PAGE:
We wanted to let you know that we understand the challenges you face every day go far beyond the need for childcare, and to assure you that we see you, we support you, and we stand with you. Hatred and bigotry have no place in the Goodwin Connections Family or in the world.
Over the years, we have adapted to meet the changing needs of our families. Most recently, we’ve supported you through COVID-19 and will continue to do so. Now is another one of those times. We want to hear how we can help amplify you and your voices within our program and our shared community. Institutionalized racism hurts us all and we will not just be a passive supporter in the fight against it, but rather actively working against it.
We stand with our Black families. We are listening, we are learning, and we are ready to help make sustainable and meaningful change.
As always, please reach out if you need anything from us. We are here for you.
The Goodwin Connections Family
P.S. Below is a video of thanks from Rachelle, a student from Seattle Central College, who will be graduating with her Bachelor’s Degree in Health this spring.
We met Tara just before her little one was born. A few weeks later, she welcomed her daughter into the world, and we welcomed Tara into our Family Connections Program. She started in the dental assistant program at Clover Park Technical College soon after.
Today, Tara has a dental assistant job waiting for her after graduation this spring, and she will eventually begin classes towards her ultimate goal of becoming a dental hygienist.
Last week, we received this letter from a student that we’re so happy to pass on to you. After all, you made this happen.
Now that school is back in session and things are a little more in place I would like to thank you for all the things you’ve done for me, in the last month especially, with all the emotional support and check-in emails. So I wrote a short letter from the bottom of my heart.
In this letter, I would like to express my deepest gratitude to every single person involved with Goodwin Connections and all the donors for their generous contributions towards the education of many students in the state, but especially to those who have helped to support my education during these uncertain times we are living. When I first enrolled for my spring classes at Lake Washington Institute of Technology, I was sure that tightening my family budget would help me pay for my classes and other expenses. I was not aware of the tremendous impact the COVID-19 virus would have on the education and the lifestyle of most of us.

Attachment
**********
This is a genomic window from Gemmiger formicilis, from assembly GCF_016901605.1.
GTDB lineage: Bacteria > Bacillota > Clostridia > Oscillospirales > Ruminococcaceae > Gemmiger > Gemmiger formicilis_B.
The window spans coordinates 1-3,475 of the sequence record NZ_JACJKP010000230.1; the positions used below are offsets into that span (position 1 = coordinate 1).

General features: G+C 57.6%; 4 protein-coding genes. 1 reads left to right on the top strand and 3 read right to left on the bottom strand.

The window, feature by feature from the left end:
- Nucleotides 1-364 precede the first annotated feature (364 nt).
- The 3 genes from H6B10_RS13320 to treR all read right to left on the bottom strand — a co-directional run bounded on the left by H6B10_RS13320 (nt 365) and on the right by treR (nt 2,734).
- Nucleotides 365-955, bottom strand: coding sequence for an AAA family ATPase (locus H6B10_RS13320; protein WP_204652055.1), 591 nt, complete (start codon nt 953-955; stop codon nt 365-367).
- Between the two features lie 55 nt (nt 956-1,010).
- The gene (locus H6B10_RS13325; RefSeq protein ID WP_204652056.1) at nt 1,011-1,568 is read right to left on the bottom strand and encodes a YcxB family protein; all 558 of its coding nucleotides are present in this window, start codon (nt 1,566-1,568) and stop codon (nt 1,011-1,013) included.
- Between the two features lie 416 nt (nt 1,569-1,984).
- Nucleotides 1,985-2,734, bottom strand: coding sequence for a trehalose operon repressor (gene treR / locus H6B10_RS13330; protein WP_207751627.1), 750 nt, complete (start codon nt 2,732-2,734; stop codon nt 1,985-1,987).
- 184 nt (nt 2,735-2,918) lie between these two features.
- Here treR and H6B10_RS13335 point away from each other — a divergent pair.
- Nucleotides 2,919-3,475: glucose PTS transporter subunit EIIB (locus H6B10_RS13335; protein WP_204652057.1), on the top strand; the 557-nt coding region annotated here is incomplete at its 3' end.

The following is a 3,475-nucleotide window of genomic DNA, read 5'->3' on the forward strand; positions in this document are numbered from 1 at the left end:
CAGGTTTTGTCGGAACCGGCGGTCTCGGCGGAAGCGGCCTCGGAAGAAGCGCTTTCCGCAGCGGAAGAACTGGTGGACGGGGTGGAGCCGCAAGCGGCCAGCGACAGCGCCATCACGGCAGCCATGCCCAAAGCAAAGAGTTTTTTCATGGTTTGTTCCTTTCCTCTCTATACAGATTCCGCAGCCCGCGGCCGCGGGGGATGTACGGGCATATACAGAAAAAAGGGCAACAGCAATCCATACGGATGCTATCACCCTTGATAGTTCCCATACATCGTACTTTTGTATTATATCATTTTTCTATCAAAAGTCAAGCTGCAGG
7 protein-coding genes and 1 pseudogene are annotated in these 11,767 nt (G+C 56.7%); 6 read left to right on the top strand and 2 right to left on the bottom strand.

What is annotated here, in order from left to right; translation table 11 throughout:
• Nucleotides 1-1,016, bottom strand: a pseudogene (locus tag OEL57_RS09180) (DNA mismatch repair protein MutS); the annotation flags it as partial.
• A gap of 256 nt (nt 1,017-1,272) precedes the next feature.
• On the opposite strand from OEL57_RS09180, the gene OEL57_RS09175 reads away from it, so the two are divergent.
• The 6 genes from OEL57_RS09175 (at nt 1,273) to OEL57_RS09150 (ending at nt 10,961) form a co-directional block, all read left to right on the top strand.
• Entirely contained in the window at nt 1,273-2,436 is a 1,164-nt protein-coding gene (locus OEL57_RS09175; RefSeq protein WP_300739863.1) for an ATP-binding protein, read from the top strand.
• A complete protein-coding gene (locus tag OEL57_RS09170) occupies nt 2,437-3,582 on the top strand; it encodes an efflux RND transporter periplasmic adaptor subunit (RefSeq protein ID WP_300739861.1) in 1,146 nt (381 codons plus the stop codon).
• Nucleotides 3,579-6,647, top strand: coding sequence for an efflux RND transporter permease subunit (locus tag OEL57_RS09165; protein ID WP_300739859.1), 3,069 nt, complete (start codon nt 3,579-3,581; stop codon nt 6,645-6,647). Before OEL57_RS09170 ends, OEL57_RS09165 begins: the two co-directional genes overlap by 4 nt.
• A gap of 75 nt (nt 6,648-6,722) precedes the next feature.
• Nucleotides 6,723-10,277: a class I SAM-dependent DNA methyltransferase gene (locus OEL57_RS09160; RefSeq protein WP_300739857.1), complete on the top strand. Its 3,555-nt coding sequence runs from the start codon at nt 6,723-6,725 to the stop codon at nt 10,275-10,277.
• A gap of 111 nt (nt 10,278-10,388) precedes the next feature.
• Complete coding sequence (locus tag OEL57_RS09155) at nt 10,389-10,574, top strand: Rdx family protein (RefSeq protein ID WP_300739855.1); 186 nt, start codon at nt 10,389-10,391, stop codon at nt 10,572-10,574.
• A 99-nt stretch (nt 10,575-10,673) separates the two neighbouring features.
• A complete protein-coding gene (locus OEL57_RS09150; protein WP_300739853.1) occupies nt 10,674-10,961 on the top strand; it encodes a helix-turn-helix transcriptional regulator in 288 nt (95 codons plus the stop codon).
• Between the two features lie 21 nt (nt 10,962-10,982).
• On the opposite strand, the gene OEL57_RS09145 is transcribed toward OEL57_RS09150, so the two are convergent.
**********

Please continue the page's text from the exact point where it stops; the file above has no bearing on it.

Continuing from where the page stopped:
Unlocking my Strength
Ten years ago, I was trapped in a domestic violence (DV) relationship. The consequences of this relationship were extensive, affecting my mental, emotional, and physical well-being. During this period, I was prescribed oxycodone for multiple injuries. As the abusive relationship got worse, so too did my abuse of oxycodone.
Eight years ago, I successfully navigated my way out of that DV relationship and my addiction. I have been sober for eight years. This is my story of discovering my strength against the odds and using it to reach my fullest potential.
At seven months pregnant, after hours of being locked in a room—berated with verbal abuse, smothered, struck, and strangled—my water broke. I convinced my abuser that if either the baby or I died, no amount of “it won’t happen again” would save him from legal ramifications and that 911 needed to be called. He was arrested, while I was airlifted to a Seattle hospital. Read more.